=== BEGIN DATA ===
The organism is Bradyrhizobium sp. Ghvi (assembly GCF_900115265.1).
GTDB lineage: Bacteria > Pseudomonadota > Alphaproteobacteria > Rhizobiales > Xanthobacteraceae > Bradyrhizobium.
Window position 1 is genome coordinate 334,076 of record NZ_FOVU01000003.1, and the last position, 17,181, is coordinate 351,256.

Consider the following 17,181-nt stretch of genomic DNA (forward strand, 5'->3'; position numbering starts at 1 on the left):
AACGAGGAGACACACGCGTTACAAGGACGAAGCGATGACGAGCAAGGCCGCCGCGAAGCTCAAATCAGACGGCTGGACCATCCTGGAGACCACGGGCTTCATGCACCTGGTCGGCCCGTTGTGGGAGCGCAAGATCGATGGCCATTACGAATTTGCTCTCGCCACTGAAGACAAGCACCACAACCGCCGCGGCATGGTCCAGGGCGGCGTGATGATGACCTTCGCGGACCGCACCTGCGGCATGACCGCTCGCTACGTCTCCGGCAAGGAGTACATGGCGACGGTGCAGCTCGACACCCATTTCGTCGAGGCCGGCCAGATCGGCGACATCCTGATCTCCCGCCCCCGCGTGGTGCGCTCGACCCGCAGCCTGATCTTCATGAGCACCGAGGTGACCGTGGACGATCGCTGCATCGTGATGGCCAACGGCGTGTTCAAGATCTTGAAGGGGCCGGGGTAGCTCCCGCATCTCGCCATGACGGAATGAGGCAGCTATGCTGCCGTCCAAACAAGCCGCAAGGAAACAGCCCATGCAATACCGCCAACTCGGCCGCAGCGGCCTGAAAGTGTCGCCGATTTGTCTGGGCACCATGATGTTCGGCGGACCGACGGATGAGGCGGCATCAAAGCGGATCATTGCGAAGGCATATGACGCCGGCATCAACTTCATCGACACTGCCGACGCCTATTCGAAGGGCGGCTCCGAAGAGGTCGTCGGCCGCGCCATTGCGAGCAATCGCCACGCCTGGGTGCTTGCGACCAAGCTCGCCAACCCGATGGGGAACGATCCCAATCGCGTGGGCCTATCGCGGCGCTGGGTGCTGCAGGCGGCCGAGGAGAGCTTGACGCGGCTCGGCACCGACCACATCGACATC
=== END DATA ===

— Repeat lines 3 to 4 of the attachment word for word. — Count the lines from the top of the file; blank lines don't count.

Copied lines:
Window position 1 is genome coordinate 334,076 of record NZ_FOVU01000003.1, and the last position, 17,181, is coordinate 351,256.

Consider the following 17,181-nt stretch of genomic DNA (forward strand, 5'->3'; position numbering starts at 1 on the left):